This study explored the possible links between family risk factors (i.e., parent gambling and parenting practices) and adolescent gambling. A community sample of 938 adolescents (496 females and 442 males) completed the South Oaks Gambling Screen Revised for Adolescents (SOGS-RA; K. C. Winters, R. Stinchfield, & J. Fulkerson, 1993b) along with a questionnaire assessing parenting practices. Both parents completed the SOGS (H. R. Lesieur & S. B. Blume, 1987). Results showed that adolescent gambling frequency was related to both parents' gambling frequency and problems. However, adolescent gambling problems were linked only to fathers' severity of gambling problems. Low levels of parental monitoring enhanced adolescents' risk of getting involved in gambling activities and developing related problems. A higher level of inadequate disciplinary practices was also related to greater gambling problems in youth. These links were significant after controlling for socioeconomic status, gender, and impulsivity-hyperactivity problems.
AIMS: In 1936 the Finnish Anti-Tuberculosis Association founded the first nursery, "Joulumerkkikoti", into which infants born into tuberculous families were admitted and given BCG vaccination to reduce the risk of tuberculosis. This prophylactic regimen was effective in reducing infant mortality and morbidity of tuberculosis. We investigated the mortality of these children later in childhood and adulthood. METHODS: The index cohort consisted of 3,020 subjects born between 1945 and 1965 in Finland and isolated from their family immediately after birth. The average separation time was 218 days. The subjects alive on 1 January 1971 were identified. For every index subject two reference subjects were chosen, the matching criteria being sex, year, and place of birth. Data on causes of deaths were obtained from the Finnish Cause of Death Registry by the end of 1998. RESULTS: The relative mortality rate (RR) was higher in the index cohort than in the reference cohort for all causes of death (RR 1.4; 95% CI 1.2-1.7), and particularly for unnatural deaths: RR 1.5 (1.1-1.9) for men and RR 1.9 (1.0-3.7) for women. CONCLUSIONS: The mortality in the index subjects later in childhood and adulthood was somewhat elevated. This may be explained by a variety of risks experienced during pregnancy, delivery, and childhood. The fall in the socioeconomic status of the family of origin due to tuberculosis may partially explain the result. Another interpretation is that the very early separation from the mother had unfavourable effects on later psychological developments in some children.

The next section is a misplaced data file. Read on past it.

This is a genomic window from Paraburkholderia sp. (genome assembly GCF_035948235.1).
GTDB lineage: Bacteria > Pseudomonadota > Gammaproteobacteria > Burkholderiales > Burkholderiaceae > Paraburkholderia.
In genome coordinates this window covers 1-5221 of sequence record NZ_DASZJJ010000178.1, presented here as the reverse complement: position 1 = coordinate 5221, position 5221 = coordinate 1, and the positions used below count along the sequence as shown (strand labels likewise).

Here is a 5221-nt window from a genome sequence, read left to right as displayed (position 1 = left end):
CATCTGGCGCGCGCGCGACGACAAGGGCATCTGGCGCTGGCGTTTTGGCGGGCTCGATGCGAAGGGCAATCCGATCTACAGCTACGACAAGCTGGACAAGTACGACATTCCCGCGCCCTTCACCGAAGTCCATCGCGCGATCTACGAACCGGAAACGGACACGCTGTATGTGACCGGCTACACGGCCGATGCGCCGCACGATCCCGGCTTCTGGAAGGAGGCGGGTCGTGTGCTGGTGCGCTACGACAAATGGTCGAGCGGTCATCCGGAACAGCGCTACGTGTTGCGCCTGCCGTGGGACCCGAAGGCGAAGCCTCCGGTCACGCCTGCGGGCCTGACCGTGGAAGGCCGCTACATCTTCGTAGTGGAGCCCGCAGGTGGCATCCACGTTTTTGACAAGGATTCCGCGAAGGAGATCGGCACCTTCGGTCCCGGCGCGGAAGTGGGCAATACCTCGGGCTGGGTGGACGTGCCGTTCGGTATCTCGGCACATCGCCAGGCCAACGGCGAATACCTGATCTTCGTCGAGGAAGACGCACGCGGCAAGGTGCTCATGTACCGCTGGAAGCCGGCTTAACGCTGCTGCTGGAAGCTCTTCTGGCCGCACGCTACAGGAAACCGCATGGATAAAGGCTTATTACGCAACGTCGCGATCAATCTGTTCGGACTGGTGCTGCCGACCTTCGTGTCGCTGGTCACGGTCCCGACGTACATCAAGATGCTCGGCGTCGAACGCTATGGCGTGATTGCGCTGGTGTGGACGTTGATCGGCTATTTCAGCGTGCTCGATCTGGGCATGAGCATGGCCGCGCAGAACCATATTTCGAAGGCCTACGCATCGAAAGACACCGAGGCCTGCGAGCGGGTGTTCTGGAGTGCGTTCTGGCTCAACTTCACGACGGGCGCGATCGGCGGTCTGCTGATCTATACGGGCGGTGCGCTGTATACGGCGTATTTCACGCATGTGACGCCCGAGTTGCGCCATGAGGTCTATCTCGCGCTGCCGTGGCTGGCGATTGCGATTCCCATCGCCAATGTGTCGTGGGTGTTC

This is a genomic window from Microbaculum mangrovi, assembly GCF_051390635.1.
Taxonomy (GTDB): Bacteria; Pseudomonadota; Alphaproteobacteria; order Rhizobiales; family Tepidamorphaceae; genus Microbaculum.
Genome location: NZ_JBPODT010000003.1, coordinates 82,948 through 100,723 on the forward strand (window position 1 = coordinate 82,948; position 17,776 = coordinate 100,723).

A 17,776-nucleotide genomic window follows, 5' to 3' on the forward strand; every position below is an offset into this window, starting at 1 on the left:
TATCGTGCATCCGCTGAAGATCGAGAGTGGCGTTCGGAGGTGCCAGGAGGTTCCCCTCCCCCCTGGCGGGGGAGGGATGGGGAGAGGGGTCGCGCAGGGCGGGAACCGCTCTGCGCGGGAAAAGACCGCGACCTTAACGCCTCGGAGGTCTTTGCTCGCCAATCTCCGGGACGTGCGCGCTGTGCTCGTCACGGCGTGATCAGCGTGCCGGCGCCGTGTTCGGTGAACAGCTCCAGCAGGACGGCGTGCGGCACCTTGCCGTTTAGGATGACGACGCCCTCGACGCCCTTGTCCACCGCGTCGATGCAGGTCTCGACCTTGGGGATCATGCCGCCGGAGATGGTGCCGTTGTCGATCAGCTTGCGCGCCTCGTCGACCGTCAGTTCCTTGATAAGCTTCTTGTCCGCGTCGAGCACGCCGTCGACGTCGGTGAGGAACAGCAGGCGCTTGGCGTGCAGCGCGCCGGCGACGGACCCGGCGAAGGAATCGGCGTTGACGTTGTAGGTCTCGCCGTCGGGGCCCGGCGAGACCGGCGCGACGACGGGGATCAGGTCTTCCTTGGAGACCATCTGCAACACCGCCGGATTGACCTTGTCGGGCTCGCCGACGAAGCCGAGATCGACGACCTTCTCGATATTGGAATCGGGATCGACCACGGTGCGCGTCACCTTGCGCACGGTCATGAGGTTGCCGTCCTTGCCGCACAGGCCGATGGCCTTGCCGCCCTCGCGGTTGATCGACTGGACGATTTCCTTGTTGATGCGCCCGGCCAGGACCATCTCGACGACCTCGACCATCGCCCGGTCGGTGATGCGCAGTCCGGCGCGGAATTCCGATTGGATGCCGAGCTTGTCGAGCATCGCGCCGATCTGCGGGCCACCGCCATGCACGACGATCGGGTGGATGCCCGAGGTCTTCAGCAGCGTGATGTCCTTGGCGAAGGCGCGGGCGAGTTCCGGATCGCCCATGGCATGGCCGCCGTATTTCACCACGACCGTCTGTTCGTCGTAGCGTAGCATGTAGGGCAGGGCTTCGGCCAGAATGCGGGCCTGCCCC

Chercheure à l'Institut de recherche pour le développement social des jeunes (IRDS), Institut de recherche du Centre jeunesse de Montréal-Institut universitaire et au département de psychiatrie du Centre universitaire de santé McGill (CUSM).